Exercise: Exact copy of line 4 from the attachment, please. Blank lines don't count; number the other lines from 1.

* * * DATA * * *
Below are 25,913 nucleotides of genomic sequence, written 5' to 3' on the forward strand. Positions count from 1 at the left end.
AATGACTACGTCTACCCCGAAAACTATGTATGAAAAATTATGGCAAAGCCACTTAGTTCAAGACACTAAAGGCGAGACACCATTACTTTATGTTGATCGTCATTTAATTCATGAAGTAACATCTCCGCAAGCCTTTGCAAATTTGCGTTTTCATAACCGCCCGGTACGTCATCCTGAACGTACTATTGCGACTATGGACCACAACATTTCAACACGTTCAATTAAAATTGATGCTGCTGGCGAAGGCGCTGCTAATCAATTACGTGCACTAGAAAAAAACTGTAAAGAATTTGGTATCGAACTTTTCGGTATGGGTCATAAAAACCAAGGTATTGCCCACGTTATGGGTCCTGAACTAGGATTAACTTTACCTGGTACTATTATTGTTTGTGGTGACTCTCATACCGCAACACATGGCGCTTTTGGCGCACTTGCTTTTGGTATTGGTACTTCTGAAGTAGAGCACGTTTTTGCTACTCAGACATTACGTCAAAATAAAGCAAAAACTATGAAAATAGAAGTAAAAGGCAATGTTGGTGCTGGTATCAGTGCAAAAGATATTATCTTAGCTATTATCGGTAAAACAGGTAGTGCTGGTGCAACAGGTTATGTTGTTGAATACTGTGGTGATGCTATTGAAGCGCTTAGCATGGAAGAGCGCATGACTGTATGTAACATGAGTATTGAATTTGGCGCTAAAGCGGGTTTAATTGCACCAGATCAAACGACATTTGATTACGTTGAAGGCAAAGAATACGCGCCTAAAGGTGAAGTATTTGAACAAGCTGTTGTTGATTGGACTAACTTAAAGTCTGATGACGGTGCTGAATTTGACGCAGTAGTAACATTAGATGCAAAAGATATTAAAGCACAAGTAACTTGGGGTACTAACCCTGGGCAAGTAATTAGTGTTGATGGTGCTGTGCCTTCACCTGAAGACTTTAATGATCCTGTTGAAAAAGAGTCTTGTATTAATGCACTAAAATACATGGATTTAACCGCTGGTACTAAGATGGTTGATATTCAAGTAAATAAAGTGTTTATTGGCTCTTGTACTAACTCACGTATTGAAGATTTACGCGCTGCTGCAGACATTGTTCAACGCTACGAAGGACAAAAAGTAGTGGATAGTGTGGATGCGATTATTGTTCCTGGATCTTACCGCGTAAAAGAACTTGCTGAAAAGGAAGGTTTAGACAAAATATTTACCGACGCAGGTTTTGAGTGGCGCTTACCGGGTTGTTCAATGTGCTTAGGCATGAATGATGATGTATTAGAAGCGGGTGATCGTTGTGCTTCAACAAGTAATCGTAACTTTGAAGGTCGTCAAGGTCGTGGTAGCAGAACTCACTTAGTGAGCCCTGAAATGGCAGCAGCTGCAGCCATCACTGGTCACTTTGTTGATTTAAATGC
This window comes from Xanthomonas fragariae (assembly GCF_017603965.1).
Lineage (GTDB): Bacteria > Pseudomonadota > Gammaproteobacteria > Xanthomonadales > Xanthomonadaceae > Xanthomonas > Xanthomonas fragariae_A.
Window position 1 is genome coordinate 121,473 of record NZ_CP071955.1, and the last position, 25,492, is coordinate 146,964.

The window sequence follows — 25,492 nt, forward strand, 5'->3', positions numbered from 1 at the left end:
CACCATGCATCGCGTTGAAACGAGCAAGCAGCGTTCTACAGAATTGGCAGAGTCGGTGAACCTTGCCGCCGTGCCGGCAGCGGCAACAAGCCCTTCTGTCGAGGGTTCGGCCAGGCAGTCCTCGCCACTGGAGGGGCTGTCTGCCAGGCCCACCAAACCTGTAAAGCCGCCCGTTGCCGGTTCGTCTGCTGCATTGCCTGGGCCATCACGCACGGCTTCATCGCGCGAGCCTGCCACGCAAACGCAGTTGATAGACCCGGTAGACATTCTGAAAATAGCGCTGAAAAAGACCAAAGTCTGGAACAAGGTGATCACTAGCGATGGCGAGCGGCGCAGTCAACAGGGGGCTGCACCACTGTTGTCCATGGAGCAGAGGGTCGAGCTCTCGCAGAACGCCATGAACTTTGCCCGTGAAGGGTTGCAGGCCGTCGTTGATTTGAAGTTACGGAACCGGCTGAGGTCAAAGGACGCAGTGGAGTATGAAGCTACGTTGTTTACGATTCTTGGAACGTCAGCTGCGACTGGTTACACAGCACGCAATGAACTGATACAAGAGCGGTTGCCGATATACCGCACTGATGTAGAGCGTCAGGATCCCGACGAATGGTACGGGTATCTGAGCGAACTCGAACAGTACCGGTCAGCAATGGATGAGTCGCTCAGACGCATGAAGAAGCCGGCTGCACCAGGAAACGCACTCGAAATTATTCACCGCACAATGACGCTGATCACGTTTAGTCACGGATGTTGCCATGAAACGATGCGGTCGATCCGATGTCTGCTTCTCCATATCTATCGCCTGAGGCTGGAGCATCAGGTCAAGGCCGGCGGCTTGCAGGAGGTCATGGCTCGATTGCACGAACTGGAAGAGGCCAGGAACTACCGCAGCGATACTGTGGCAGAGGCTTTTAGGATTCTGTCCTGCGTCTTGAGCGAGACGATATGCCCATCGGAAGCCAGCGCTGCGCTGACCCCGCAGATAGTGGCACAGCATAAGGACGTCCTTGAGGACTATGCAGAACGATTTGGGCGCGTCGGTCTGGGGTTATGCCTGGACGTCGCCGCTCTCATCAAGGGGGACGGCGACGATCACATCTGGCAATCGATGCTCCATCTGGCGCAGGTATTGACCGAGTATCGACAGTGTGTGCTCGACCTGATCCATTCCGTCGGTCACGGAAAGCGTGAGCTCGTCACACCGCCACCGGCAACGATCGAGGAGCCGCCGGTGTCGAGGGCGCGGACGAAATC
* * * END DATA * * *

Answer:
Lineage (GTDB): Bacteria > Pseudomonadota > Gammaproteobacteria > Xanthomonadales > Xanthomonadaceae > Xanthomonas > Xanthomonas fragariae_A.